The customer decision journey should drive content marketing strategy


"Research is a process where you can spend a lot of money and come up with zero. Isurus guides me quickly through the key decisions, helps me avoid the pitfalls, and makes sure I walk away with high-value implications."

-Vice President of Marketing, Enterprise Content Management System Provider

Jeana McNeil

Jeana McNeil
Vice President

The customer decision journey should drive content marketing strategy

Across the many frameworks available on the topic, there’s consensus that a successful B2B content marketing strategy is built on knowing the target audience, how they progress through the buying process, and their needs along that journey.  Yet, it is rare for marketers to use buyer insights to inform their content market strategy.  Doing so requires a documented content marketing strategy and a recent study finds that only 32% of B2B marketers have one.

If you’re embarking on a new content initiative or evaluating the effectiveness of an existing one the first step should be to develop buyer personas and outline the customer decision journey.

  • Buyer Personas: Personas define who buyers and influencers are, their goals for a purchase decision, their motivations and biases, and behavior in the buying process.  Many B2B decisions involve multiple personas—for example, an executive champion, the day-to-day manager, and the financial decision maker. Effective content speaks to each buyer’s role in the decision, what motivates them (including functional and emotional factors), and the outcome they seek to achieve in the process.
  • Buying and decision journeys: Research from Gartner and others has shown that buyers spend only 32% of their journey interacting with supplier-side content or sales people.   Content marketing has the potential to extend a vendor’s reach into the buying process by engaging a buyer before they might typically contact Sales.  To do so, the content strategy needs to identify what information a buyer needs at each stage of the buying process.  For example, a buyer early in the process of investigating marketing automation solutions needs content that helps them decide whether or not to invest; later in their journey buyers want to examine product features.

Building personas and buyer journeys can draw on data from a range of sources.  The most accessible sources are typically the Sales team and Customer Advisory Boards.  While these perspectives are valuable, they each have blind spots.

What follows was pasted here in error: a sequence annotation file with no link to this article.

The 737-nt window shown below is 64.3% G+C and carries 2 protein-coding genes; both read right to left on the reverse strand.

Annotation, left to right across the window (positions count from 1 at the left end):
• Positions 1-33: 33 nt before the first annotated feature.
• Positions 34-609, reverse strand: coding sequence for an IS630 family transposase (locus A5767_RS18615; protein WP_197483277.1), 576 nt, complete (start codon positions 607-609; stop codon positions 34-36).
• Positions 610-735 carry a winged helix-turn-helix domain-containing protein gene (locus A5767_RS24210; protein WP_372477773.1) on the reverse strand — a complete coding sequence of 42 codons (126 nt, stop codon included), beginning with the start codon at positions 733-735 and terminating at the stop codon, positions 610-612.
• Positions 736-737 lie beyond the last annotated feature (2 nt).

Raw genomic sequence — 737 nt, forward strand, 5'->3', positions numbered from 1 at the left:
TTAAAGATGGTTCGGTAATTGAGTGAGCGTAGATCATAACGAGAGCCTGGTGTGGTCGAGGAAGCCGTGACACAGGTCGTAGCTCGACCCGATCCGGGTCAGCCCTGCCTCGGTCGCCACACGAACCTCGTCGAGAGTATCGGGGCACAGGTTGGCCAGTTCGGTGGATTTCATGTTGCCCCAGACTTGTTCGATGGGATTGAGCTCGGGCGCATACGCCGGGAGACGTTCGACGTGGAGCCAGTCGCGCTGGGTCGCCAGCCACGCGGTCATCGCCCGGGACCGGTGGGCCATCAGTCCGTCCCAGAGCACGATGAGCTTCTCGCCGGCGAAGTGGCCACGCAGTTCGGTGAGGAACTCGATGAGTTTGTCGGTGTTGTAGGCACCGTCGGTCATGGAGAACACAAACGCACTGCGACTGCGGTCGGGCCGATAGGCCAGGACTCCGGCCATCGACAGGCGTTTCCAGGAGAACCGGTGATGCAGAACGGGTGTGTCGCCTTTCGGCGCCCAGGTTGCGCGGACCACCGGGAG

• Sales has visibility into only part of the customer buying process. As noted previously, some data suggest that the majority of buyer activity happens absent any visibility from Sales, therefore Sales is making educated guesses about what takes place in most of the buyer’s journey.
  • Customer Advisory Boards by definition represent only part of your target audience. The criteria, motivations, and journey of the prospect who considers your product and drops out of the funnel, or never considered your product, may be very different from existing customers, especially those on an advisory board.

A more complete view of the market will incorporate:

  • Insights from lost deals: Interviews with accounts who considered but did not buy provide an important complement to the feedback from existing customers or Sales.
  • Industry reports: Studies from industry analysts, management consultants, associations and trade press provide a useful data on macro-level trends and dynamics. Depending on the industry, these reports can provide data on the market’s top priorities and challenges, and investments to date and provide valuable context for understanding the market.
  • Proprietary market research: Custom studies provide data that is directly relevant to your industry, your audiences, and your information needs: 61% of B2B content marketing teams use proprietary studies to create thought-leadership whitepapers, webinars and infographics. These studies can take the form of statistically reliable surveys, or qualitative approaches such as focus groups or depth interviews.

A strategy built on buyer insights will become even more important in the future.  Content marketing received 28% of the average B2B marketing budget in 2016, and most organizations expect spending to grow in 2016 and beyond. This means that each year your content will have to fight through an ever-increasing mass of content in its struggle to break through and win attention from prospects. Aligning your content strategy with the buying journey will increase the relevancy of your content and the likelihood that your investment will produce results.